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Beta-Gamma Monitoring - hdbk1113cn10146
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Radiological Safety Training for Uranium Facilities - index
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Special Radiological Surveys and Techniques for Release of Materials with the Potential for Uranium Contamination


DOE-HDBK-1113-98
Radiological Safety Traning for Uranium Facilities
Module 104 - Internal Dose Control
When performing personnel monitoring it is very important to keep the
detector (i.e., the probe) close to the surface being monitored and to
move the detector slowly. If the detector is not held close to the surface
being monitored, the alpha particles may not reach the detector. If the
detector is moved too quickly across the surface, the electronics in the
instrument will not have time to respond to indicate the amount of
radioactive contamination present.
The general method for personnel scanning for alpha contamination is to
scan at appro ximately 2 inche s/ sec at a dis tance of appr oximately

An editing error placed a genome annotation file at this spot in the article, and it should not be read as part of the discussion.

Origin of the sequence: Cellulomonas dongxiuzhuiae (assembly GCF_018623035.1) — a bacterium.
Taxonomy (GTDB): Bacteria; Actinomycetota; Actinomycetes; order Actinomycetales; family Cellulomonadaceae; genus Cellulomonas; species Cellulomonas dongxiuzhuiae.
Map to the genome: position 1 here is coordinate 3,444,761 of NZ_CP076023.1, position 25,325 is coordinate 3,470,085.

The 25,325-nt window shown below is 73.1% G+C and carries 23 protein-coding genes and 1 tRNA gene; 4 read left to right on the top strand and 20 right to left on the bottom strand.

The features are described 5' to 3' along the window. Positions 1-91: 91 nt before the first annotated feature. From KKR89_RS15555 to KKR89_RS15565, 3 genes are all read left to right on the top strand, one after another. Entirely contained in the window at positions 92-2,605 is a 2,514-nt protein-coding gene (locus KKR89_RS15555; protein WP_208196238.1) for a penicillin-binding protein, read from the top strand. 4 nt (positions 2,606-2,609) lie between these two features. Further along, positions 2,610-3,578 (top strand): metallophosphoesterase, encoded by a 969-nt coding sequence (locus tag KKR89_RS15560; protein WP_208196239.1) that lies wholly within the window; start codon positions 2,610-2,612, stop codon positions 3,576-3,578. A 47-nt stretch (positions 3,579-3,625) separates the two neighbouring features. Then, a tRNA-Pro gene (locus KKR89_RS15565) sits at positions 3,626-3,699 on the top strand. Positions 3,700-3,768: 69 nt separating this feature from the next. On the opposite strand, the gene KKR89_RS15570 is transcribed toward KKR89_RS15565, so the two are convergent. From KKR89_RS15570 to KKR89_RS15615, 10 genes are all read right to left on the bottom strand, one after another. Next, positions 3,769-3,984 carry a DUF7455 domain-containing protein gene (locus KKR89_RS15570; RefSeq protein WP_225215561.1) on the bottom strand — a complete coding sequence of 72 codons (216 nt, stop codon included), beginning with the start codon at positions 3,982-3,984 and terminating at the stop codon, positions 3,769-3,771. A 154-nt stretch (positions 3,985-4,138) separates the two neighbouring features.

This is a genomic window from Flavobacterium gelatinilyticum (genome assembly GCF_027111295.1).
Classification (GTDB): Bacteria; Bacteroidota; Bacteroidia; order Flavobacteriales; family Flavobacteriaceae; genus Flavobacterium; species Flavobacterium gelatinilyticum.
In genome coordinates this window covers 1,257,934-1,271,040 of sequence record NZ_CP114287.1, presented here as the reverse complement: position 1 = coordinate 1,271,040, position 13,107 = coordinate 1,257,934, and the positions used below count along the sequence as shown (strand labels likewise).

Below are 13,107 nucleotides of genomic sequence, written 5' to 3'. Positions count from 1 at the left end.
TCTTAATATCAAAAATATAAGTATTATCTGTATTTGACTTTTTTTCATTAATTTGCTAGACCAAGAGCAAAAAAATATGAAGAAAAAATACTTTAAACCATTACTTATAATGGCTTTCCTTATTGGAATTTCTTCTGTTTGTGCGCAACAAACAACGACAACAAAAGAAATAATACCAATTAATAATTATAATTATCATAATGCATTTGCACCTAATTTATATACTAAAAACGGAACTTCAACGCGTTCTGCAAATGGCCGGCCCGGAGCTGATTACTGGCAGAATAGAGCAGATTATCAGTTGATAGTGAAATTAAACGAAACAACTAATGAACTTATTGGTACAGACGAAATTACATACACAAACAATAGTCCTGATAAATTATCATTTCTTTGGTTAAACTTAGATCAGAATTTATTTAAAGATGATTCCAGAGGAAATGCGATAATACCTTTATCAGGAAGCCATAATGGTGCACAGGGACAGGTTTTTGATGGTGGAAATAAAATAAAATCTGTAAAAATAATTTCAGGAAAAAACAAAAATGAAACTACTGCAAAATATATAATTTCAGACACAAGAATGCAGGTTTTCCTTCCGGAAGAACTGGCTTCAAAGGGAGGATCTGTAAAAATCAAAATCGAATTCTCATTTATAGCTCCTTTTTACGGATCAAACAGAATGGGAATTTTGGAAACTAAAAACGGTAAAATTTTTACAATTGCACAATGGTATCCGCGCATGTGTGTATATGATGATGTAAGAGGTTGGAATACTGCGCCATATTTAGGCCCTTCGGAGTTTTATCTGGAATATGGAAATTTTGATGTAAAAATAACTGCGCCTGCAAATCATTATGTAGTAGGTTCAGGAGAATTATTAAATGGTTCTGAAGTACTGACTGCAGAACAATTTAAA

inch. For personnel scanning for beta contamination, it is recommended
to scan at 2 inches/ sec at a distance of inch. However, the surface
being surveyed (i.e., soil, building surfaces, equipment, personnel), the
scanning speed, and the instrument response time will determine the
level of contamination that can be detected.
Failing to survey properly can have the same results as not surveying at
all. Contamination may go undetected and may be tracked out of the
radiological area. Once outside the radiological area, the contamination
may be transferred from surface to surface. This transfer of
contamination could result in uranium ending up inside your body, the
body of a co-worker, or even the bodies of your family members and
friends. The potential for spreading undetected contamination should
always be kept in mind when perfor ming self-monitori ng.
iv.
Interference from Radon
One of the problems encountered when monitoring for contamination is
interference from radon and its decay products.
33


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